Deferred income taxes                                                                                        13,237                  11,533
Other liabilities                                                                                               317                   8,065

Minority interests                                                                                                885                    1,209

Stockholders' equity:
   Common stock, $1.00 par value, 1,000 shares authorized, issued and outstanding at November 30,
   2003                                                                                                              1                     —
   Class A common stock, $0.01 par value per share, 80,000,000 shares authorized, 41,250,000 issued
   and outstanding at November 30, 2004                                                                            —                      413
   Class B common stock, $0.01 par value per share, 13,750,000 shares authorized, issued and
   outstanding at November 30, 2004                                                                                —                      138
   Class C common stock, $1.00 par value per share, 1,000 shares authorized, issued and held in                    —                       —
   treasury at November 30, 2004
   Additional paid-in capital                                              122,850         133,972
   Retained earnings                                                       252,725         301,887
   Accumulated other comprehensive loss                                    (14,811 )        (3,687 )

       Total stockholders' equity                                          360,765         432,723

Total liabilities and stockholders' equity                             $   620,113     $   752,644


                                             See accompanying notes.

                                                      F-3
                                                                 IHS INC.

                                          CONSOLIDATED STATEMENTS OF OPERATIONS

                                                                                   Years Ended November 30,

                                                                            2002              2003                 2004

                                                                                         (In thousands,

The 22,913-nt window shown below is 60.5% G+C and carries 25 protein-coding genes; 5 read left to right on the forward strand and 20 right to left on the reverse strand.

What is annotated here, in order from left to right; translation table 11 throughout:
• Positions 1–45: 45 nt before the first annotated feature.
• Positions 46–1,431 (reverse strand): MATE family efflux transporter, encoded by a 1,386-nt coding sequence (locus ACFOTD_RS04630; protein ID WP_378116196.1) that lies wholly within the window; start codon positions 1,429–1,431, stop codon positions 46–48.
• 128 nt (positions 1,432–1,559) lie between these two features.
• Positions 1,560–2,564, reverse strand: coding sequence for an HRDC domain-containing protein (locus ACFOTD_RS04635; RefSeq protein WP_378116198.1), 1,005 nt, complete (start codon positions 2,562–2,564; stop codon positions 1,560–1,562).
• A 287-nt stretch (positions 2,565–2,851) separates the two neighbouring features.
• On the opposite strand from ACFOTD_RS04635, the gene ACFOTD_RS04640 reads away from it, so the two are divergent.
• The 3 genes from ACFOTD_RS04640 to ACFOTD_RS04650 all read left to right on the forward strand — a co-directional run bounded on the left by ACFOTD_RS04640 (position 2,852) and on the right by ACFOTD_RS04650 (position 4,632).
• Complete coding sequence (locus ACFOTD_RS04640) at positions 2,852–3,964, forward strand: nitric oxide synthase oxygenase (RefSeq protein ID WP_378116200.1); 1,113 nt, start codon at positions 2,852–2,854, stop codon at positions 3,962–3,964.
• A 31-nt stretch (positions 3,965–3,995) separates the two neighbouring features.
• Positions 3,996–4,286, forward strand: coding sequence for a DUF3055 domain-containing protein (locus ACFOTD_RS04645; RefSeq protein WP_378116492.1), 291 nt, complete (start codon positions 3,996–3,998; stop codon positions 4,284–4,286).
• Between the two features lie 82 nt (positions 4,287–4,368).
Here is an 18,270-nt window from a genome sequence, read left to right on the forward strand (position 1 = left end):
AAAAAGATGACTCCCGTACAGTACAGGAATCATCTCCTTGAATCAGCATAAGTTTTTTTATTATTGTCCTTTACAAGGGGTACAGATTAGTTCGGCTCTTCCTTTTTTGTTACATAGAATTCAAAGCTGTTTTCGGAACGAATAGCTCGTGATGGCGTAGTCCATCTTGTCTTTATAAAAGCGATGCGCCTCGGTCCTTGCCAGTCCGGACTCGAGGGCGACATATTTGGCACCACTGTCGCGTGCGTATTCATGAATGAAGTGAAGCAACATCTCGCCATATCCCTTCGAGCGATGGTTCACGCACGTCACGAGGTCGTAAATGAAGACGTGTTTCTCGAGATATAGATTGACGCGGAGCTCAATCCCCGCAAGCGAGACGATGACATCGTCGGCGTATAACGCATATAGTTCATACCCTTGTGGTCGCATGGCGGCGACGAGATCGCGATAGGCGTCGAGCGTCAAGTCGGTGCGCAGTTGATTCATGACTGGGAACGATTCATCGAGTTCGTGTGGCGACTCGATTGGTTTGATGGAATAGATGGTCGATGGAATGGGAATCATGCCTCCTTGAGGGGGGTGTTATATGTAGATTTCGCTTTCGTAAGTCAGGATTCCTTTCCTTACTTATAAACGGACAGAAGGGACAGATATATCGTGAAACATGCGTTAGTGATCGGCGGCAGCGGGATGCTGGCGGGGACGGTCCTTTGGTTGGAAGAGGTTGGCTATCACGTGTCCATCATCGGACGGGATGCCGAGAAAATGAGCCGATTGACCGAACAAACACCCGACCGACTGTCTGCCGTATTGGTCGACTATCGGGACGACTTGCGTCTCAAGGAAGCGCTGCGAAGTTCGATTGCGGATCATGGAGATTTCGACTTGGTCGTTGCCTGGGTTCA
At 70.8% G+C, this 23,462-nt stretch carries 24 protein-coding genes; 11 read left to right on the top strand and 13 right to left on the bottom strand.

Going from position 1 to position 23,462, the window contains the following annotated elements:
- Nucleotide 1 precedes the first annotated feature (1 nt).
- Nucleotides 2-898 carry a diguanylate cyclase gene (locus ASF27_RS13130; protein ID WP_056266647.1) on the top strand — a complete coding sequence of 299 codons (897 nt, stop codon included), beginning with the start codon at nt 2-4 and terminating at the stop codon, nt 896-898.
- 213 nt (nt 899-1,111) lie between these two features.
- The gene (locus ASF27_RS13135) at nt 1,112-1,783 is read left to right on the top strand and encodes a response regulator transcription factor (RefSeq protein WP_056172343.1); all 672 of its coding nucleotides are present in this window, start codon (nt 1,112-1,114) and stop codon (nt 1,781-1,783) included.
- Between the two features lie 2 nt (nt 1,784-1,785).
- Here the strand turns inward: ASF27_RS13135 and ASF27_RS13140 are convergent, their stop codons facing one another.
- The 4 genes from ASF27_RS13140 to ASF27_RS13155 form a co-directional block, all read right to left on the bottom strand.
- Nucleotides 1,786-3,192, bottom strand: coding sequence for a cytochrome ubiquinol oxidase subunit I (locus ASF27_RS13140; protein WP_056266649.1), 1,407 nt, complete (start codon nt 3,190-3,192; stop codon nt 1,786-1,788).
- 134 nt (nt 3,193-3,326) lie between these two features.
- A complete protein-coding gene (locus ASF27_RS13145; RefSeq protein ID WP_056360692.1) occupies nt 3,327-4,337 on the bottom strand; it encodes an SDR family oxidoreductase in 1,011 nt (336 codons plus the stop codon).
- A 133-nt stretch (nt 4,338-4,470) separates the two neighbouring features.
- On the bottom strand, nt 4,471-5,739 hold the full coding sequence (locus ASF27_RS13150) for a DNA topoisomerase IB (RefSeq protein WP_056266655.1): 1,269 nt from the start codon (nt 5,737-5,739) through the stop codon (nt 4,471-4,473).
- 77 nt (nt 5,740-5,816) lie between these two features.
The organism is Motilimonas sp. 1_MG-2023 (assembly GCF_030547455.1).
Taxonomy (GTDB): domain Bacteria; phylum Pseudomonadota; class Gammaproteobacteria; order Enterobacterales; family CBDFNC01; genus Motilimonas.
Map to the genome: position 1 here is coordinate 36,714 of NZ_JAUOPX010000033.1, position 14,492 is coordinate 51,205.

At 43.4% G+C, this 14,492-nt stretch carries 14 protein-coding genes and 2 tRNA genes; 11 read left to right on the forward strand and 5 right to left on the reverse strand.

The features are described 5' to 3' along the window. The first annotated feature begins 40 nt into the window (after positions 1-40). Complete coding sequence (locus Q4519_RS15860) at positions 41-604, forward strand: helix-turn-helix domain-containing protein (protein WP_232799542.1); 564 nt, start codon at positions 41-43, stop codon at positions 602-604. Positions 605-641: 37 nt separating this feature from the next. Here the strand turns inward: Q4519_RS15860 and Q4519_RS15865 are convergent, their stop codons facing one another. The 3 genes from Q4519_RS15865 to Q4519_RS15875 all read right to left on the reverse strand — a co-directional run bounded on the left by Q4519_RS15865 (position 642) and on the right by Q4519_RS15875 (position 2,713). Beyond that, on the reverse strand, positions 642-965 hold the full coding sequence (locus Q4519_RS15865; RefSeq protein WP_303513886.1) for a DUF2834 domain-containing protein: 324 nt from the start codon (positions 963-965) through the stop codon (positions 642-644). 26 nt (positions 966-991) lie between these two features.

except per share amounts)


Revenue:
  Products                                                             $    306,213      $     313,389         $   353,294
  Services                                                                   32,698             32,451              41,257

     Total revenue                                                          338,911            345,840             394,551

Operating expenses:
  Cost of revenue:
    Products                                                                140,655            134,247             152,772
    Services                                                                 24,513             26,702              29,434
    Compensation expense related to equity awards (Note 12)                      —                  —                4,437

          Total cost of revenue                                             165,168            160,949             186,643
     Selling, general and administrative                                    117,837            119,986             137,821
     Depreciation and amortization                                            9,352              8,943              10,142
     Compensation expense related to equity awards (Note 12)                     —                  —               17,368
     Gain on sales of assets, net                                            (2,660 )             (245 )            (5,532 )
     Impairment of assets                                                     8,556                567               1,972
     Recovery of investment                                                  (1,598 )               —                   —
     Net periodic pension and post-retirement benefits                      (10,866 )           (8,558 )            (5,791 )
     Earnings in unconsolidated subsidiaries                                 (2,934 )           (3,196 )              (437 )
     Other expense (income), net                                             (1,062 )            1,105               2,672